Of course, many viewpoints overlap at any one time – there are still plenty of people who believe in determinism (astrology is very popular) and most people will not yet accept that evolution isn’t as simple as survival of the fittest, which is becoming more evident with the study of epigenetics.

Every new idea takes time to grow. Most people won’t change their opinion until the public at large accepts an idea, which is usually brought about when the popular media keep repeating the messages, which reinforce each other and slowly more and more people accept them.

Because of this, popular ideas may seep into everyday life and education (which tells the children “what is true”) before being totally accepted, like when schools started teaching evolution theory instead of creationism in biology, but also held classes called “religious education”.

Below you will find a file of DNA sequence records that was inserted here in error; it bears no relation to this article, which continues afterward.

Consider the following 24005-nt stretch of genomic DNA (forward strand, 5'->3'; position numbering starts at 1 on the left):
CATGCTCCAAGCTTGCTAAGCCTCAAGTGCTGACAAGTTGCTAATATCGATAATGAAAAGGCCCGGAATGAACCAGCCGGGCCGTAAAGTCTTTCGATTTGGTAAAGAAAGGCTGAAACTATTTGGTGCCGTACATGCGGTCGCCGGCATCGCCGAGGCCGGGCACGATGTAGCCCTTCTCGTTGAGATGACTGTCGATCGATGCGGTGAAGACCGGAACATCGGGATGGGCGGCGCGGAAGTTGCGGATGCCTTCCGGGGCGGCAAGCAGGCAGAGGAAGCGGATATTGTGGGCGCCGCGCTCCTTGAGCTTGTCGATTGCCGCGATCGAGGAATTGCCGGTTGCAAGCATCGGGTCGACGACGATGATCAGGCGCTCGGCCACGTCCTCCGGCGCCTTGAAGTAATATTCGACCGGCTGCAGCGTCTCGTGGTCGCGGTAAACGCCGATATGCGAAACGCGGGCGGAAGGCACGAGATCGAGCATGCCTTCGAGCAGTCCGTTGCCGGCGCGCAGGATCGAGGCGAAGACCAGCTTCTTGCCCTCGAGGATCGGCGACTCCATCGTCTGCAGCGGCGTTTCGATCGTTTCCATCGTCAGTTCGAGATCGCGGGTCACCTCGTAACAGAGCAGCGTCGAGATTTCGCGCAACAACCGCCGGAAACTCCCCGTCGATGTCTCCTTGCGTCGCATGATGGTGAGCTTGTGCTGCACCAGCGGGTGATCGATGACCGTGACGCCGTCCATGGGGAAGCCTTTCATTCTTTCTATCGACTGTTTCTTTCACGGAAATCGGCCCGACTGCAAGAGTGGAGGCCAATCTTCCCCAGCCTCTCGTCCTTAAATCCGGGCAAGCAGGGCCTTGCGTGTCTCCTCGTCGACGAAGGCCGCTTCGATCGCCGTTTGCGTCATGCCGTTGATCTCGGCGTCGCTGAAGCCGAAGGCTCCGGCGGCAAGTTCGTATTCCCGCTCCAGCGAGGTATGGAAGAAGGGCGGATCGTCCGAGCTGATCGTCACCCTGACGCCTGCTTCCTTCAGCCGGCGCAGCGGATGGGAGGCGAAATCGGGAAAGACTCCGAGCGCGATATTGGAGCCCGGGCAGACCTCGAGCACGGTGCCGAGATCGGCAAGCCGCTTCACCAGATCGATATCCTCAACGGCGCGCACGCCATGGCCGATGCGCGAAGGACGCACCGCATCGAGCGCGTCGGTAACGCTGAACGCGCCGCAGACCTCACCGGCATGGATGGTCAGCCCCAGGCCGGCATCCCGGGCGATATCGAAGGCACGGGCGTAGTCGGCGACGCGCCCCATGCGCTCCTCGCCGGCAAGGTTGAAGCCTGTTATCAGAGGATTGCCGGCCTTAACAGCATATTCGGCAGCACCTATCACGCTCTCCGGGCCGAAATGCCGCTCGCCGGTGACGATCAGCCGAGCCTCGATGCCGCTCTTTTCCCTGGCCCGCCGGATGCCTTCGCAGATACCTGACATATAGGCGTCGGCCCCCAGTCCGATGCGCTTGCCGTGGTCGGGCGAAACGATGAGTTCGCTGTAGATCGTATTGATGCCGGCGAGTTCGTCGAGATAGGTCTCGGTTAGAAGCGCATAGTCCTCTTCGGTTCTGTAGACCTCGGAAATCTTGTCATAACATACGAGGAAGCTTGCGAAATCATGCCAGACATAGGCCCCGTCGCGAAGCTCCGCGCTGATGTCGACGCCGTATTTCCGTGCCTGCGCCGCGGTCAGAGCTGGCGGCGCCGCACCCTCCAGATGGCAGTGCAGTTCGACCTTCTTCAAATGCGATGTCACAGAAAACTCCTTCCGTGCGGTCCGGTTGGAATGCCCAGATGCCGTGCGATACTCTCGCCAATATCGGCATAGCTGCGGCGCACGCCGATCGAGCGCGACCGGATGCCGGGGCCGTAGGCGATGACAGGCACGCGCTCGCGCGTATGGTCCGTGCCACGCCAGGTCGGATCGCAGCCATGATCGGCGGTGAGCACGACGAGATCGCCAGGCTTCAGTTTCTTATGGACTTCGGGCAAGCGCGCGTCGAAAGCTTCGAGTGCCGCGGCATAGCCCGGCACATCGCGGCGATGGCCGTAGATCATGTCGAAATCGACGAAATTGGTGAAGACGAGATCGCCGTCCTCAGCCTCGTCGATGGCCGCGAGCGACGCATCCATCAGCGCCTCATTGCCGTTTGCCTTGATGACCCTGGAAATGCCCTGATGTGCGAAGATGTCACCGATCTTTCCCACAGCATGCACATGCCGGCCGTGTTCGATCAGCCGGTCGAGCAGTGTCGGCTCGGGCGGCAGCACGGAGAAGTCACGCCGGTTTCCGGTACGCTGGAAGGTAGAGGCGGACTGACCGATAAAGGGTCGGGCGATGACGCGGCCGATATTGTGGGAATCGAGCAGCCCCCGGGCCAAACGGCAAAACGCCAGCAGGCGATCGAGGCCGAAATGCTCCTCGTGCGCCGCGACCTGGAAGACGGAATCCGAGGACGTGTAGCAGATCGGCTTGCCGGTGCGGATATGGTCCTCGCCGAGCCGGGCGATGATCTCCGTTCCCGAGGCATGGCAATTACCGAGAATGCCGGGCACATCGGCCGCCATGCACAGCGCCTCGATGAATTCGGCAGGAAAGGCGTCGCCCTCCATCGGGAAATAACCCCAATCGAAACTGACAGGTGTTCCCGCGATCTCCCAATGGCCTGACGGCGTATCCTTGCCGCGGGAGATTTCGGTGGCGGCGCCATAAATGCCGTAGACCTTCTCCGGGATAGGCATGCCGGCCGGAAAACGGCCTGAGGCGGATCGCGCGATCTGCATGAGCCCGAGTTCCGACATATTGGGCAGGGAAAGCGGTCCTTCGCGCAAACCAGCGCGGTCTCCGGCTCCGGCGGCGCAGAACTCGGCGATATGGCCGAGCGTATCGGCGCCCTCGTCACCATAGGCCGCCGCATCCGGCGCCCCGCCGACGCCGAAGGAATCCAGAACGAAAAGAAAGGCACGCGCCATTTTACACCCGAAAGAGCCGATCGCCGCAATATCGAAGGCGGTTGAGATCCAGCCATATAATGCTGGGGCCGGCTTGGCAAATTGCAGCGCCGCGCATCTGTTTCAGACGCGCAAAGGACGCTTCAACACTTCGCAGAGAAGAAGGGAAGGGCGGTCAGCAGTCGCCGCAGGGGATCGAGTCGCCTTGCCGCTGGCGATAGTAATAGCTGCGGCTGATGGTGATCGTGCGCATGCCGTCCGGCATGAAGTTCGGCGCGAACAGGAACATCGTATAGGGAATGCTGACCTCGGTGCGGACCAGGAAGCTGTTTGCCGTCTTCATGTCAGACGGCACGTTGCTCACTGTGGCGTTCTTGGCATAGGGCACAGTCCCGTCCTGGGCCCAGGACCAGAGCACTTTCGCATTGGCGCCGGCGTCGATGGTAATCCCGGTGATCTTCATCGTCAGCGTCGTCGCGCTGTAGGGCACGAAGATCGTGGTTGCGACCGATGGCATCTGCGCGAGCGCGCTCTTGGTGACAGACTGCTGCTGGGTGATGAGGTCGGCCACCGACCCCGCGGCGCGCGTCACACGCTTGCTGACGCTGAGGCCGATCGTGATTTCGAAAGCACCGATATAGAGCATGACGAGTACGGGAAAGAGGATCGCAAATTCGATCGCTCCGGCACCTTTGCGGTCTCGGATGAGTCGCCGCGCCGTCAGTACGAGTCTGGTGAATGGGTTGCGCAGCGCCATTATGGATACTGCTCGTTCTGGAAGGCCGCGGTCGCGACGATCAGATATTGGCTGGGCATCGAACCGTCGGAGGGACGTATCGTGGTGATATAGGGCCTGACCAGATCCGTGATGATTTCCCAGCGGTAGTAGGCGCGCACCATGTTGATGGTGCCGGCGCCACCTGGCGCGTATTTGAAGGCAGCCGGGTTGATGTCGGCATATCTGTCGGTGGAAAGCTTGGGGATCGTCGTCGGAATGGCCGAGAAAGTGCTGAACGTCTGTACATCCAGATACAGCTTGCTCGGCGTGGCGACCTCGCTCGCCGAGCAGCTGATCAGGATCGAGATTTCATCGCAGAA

There are always going to be some people who are inclined to hold on what is and others who will jump on every new idea, so that what schools teach may be outdated in some aspects and the message they are sending in words (lessons) may not be congruent with the way the individual teachers behave (the subliminal expression of their moral beliefs and culture).

In short, moral and cultural beliefs are about people’s reason to be alive, so there is a tendency to try and make others accept those beliefs, because the alternative is doubt (about their very existence). This is why religions are so often the cause of war; they represent the need to defend an existential belief. At times, cultures totally isolate themselves and leave very little room for doubt in the individual members and at other times, cultures mix and there is more tolerance for different religions and rituals.